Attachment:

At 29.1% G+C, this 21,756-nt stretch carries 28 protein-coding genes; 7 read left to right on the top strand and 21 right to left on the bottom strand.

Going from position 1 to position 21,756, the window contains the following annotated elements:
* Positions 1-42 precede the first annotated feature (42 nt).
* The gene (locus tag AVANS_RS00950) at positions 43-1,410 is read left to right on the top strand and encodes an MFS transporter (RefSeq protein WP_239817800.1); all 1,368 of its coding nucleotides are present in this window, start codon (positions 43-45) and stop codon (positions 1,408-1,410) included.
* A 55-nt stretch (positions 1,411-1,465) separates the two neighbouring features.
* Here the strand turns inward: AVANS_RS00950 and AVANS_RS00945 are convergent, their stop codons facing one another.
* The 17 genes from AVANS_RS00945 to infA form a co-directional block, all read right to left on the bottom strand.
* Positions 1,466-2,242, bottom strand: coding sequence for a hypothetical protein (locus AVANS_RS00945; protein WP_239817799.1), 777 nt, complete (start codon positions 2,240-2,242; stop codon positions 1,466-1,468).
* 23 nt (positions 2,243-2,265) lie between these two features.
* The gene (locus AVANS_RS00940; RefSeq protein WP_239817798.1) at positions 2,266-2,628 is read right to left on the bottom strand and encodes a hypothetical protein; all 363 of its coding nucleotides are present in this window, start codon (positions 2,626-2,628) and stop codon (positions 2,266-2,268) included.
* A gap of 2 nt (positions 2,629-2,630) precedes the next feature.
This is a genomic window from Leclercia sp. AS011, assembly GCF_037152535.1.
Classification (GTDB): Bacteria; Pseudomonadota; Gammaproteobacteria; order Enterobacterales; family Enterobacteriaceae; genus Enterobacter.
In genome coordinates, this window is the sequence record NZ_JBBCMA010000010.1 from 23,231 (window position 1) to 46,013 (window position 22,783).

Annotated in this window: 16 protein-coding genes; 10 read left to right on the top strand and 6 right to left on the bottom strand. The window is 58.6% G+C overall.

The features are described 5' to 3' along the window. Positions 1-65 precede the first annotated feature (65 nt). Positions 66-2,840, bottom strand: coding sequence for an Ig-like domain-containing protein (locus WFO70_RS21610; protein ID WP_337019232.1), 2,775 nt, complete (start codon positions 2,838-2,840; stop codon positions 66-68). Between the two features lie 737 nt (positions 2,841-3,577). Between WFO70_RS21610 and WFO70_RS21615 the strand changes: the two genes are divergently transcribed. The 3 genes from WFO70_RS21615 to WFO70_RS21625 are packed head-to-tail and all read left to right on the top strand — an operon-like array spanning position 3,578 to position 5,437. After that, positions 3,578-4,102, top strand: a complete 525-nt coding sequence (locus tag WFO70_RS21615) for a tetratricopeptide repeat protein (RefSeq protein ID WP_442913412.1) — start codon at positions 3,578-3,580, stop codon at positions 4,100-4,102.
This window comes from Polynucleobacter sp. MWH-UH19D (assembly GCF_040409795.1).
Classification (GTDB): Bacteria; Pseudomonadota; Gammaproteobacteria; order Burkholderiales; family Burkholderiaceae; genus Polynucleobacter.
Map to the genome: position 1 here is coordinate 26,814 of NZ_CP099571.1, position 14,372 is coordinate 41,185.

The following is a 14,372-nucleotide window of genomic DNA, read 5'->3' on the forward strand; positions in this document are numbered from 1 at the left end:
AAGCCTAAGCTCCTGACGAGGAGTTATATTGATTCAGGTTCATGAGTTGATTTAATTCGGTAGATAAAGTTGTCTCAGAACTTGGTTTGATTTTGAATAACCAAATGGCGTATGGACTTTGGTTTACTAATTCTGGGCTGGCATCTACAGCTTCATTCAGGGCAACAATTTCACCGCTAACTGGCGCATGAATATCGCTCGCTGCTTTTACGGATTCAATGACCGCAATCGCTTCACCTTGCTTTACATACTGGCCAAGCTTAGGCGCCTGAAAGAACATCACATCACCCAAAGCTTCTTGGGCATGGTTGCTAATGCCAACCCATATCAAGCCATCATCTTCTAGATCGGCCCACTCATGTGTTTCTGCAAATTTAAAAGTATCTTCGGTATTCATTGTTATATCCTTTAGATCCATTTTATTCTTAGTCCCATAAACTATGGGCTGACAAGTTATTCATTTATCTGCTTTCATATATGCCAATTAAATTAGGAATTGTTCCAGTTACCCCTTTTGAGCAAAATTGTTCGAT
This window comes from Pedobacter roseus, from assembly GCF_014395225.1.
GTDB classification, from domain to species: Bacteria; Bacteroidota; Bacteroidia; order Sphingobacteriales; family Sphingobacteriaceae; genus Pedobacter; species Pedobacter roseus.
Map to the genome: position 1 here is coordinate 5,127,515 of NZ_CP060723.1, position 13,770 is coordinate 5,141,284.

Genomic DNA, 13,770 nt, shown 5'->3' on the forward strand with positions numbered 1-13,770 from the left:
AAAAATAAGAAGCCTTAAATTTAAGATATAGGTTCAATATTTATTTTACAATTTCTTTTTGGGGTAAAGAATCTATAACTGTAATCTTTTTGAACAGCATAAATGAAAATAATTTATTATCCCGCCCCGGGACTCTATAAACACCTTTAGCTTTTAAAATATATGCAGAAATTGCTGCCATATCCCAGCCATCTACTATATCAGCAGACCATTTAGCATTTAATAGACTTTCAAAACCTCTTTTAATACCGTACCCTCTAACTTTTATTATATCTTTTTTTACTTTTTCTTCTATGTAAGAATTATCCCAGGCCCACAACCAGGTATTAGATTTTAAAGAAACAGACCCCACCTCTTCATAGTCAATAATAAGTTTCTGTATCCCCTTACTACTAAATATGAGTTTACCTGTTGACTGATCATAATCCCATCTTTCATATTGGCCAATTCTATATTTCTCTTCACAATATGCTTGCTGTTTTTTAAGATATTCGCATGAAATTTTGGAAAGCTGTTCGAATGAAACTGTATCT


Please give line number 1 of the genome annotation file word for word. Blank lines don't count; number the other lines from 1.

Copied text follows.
At 29.1% G+C, this 21,756-nt stretch carries 28 protein-coding genes; 7 read left to right on the top strand and 21 right to left on the bottom strand.